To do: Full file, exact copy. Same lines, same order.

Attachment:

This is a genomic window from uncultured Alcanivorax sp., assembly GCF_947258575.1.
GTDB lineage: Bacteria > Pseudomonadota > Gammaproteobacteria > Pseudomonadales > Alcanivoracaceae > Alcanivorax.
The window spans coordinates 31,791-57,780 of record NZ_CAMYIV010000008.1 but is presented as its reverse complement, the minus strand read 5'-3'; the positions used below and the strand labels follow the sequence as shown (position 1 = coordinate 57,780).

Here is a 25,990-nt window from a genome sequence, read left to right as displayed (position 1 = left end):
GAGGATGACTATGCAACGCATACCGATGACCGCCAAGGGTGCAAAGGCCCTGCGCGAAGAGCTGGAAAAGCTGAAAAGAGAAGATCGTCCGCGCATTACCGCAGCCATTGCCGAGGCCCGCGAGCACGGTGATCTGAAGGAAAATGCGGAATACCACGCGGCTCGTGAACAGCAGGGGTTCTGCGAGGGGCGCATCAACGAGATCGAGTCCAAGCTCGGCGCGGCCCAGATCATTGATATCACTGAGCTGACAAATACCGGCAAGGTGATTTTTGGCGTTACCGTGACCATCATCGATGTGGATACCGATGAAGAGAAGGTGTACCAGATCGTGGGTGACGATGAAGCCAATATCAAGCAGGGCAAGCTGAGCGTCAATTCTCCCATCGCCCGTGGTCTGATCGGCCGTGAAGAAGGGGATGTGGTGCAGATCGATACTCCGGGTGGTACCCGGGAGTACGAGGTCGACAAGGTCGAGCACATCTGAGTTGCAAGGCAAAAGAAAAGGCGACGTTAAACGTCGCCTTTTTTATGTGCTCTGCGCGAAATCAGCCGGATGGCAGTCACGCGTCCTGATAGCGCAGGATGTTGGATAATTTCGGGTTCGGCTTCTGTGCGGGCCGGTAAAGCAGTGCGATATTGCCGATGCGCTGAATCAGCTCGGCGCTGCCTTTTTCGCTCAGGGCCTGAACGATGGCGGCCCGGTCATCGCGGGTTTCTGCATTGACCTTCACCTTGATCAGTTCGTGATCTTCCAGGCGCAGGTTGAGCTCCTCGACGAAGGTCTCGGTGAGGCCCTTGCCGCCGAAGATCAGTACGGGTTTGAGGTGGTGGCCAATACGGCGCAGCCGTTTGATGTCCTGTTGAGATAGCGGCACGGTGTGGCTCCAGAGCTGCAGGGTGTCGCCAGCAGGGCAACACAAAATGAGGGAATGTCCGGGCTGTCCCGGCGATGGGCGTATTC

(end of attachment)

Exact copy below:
This is a genomic window from uncultured Alcanivorax sp., assembly GCF_947258575.1.
GTDB lineage: Bacteria > Pseudomonadota > Gammaproteobacteria > Pseudomonadales > Alcanivoracaceae > Alcanivorax.
The window spans coordinates 31,791-57,780 of record NZ_CAMYIV010000008.1 but is presented as its reverse complement, the minus strand read 5'-3'; the positions used below and the strand labels follow the sequence as shown (position 1 = coordinate 57,780).

Here is a 25,990-nt window from a genome sequence, read left to right as displayed (position 1 = left end):
GAGGATGACTATGCAACGCATACCGATGACCGCCAAGGGTGCAAAGGCCCTGCGCGAAGAGCTGGAAAAGCTGAAAAGAGAAGATCGTCCGCGCATTACCGCAGCCATTGCCGAGGCCCGCGAGCACGGTGATCTGAAGGAAAATGCGGAATACCACGCGGCTCGTGAACAGCAGGGGTTCTGCGAGGGGCGCATCAACGAGATCGAGTCCAAGCTCGGCGCGGCCCAGATCATTGATATCACTGAGCTGACAAATACCGGCAAGGTGATTTTTGGCGTTACCGTGACCATCATCGATGTGGATACCGATGAAGAGAAGGTGTACCAGATCGTGGGTGACGATGAAGCCAATATCAAGCAGGGCAAGCTGAGCGTCAATTCTCCCATCGCCCGTGGTCTGATCGGCCGTGAAGAAGGGGATGTGGTGCAGATCGATACTCCGGGTGGTACCCGGGAGTACGAGGTCGACAAGGTCGAGCACATCTGAGTTGCAAGGCAAAAGAAAAGGCGACGTTAAACGTCGCCTTTTTTATGTGCTCTGCGCGAAATCAGCCGGATGGCAGTCACGCGTCCTGATAGCGCAGGATGTTGGATAATTTCGGGTTCGGCTTCTGTGCGGGCCGGTAAAGCAGTGCGATATTGCCGATGCGCTGAATCAGCTCGGCGCTGCCTTTTTCGCTCAGGGCCTGAACGATGGCGGCCCGGTCATCGCGGGTTTCTGCATTGACCTTCACCTTGATCAGTTCGTGATCTTCCAGGCGCAGGTTGAGCTCCTCGACGAAGGTCTCGGTGAGGCCCTTGCCGCCGAAGATCAGTACGGGTTTGAGGTGGTGGCCAATACGGCGCAGCCGTTTGATGTCCTGTTGAGATAGCGGCACGGTGTGGCTCCAGAGCTGCAGGGTGTCGCCAGCAGGGCAACACAAAATGAGGGAATGTCCGGGCTGTCCCGGCGATGGGCGTATTC